Decade of War, Volume I: Enduring Lessons from the Past Decade of Operations
The Volume I report of the Decade of War study discusses the eleven strategic themes that arose from the study of the enduring lessons and challenges of the last decade:
Understanding the Environment: A failure to recognize, acknowledge, and accurately define the operational environment led to a mismatch between forces, capabilities, missions, and goals.
Conventional Warfare Paradigm: Conventional warfare approaches often were ineffective when applied to operations other than major combat, forcing leaders to realign the ways and means of achieving effects.
Battle for the Narrative: The US was slow to recognize the importance of information and the battle for the narrative in achieving objectives at all levels; it was often ineffective in applying and aligning the narrative to goals and desired end states.
Transitions: Failure to adequately plan and resource strategic and operational transitions endangered accomplishment of the overall mission.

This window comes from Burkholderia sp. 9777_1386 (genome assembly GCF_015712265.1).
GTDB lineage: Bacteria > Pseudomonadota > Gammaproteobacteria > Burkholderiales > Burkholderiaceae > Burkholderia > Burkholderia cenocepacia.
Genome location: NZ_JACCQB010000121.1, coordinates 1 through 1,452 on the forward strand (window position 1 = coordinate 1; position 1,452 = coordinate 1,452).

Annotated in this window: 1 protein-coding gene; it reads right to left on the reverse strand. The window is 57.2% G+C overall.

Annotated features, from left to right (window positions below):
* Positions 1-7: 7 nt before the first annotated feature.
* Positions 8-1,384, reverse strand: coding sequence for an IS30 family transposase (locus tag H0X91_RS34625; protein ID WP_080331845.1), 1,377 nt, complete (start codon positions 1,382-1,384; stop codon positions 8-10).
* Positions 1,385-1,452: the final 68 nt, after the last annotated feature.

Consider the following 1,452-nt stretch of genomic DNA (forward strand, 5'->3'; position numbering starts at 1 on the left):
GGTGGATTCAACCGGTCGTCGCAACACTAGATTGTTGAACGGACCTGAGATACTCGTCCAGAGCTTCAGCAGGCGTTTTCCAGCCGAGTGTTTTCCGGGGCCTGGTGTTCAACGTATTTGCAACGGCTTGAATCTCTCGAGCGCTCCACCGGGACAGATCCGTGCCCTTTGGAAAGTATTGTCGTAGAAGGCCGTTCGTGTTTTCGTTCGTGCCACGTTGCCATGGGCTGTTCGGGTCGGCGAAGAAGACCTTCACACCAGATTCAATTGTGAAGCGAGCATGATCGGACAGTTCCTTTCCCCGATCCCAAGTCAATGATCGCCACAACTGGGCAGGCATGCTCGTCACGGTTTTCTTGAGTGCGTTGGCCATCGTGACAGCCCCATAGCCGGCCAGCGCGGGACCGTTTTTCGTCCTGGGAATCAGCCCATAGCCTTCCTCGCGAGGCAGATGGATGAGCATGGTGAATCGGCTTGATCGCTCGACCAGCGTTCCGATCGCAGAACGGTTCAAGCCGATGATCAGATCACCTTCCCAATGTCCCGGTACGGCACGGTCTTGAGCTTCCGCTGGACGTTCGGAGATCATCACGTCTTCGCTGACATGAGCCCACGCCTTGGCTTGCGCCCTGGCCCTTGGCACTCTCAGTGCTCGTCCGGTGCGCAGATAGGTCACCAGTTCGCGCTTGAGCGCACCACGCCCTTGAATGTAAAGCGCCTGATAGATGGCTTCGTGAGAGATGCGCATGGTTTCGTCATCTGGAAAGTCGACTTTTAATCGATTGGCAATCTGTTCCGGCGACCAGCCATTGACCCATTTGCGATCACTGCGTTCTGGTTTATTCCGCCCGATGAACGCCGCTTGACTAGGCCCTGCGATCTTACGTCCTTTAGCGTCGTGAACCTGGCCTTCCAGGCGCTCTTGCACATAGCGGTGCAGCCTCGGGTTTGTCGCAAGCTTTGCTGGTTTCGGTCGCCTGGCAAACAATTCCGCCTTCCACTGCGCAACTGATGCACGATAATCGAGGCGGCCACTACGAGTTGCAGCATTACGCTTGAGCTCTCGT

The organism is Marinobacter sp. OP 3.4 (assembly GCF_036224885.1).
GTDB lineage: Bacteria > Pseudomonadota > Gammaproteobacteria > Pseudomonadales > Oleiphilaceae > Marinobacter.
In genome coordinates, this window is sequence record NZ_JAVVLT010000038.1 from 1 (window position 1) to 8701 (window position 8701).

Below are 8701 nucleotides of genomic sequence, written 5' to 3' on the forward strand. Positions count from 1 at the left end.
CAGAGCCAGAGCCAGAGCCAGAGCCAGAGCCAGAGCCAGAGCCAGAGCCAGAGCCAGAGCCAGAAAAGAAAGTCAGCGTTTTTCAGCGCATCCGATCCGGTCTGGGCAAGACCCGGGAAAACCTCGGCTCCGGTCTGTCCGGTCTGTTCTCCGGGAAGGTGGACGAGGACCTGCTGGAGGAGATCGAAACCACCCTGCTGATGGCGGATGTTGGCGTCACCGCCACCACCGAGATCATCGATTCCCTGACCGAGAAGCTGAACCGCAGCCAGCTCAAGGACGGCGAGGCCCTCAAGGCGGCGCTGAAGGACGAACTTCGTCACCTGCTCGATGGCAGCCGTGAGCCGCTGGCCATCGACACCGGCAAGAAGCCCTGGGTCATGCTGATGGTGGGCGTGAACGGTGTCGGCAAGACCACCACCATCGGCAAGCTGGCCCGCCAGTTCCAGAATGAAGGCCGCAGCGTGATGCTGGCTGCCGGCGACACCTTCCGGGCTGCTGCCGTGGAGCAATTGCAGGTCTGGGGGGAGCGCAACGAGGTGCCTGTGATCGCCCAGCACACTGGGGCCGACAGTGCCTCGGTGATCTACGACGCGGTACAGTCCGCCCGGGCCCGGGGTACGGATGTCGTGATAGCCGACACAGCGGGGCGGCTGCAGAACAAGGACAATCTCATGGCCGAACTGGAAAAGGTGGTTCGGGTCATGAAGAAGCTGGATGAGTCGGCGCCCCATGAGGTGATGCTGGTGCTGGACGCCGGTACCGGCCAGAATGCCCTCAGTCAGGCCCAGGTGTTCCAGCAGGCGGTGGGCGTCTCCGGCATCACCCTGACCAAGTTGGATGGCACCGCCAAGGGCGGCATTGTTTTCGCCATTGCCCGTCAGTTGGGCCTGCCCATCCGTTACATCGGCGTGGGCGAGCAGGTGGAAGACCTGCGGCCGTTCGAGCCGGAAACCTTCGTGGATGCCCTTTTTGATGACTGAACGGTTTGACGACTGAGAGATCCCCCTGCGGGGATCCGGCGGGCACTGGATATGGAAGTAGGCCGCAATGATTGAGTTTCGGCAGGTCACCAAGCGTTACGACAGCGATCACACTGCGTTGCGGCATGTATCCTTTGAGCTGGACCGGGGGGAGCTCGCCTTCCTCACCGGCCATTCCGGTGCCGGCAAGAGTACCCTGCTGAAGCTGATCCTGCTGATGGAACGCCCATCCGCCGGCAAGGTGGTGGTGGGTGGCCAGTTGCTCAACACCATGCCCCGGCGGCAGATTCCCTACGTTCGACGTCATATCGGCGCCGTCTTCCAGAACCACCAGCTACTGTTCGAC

Adaptation: Department of Defense (DOD) policies, doctrine, training and equipment were often poorly suited to operations other than major combat, forcing widespread and costly adaptation.
Special Operations Forces (SOF) – General Purpose Forces (GPF) Integration: Multiple, simultaneous, large-scale operations executed in dynamic environments required the integration of general purpose and special operations forces, creating a force-multiplying effect for both.
Interagency Coordination: Interagency coordination was uneven due to inconsistent participation in planning, training, and operations; policy gaps; resources; and differences in organizational culture.
Coalition Operations: Establishing and sustaining coalition unity of effort was a challenge due to competing national interests, cultures, resources, and policies.
Host-Nation Partnering: Partnering was a key enabler and force multiplier, and aided in host-nation capacity building. However, it was not always approached effectively nor adequately prioritized and resourced.
State Use of Surrogates and Proxies: States sponsored and exploited surrogates and proxies to generate asymmetric challenges.
Super-Empowered Threats: Individuals and small groups exploited globalized technology and information to expand influence and approach state-like disruptive capacity.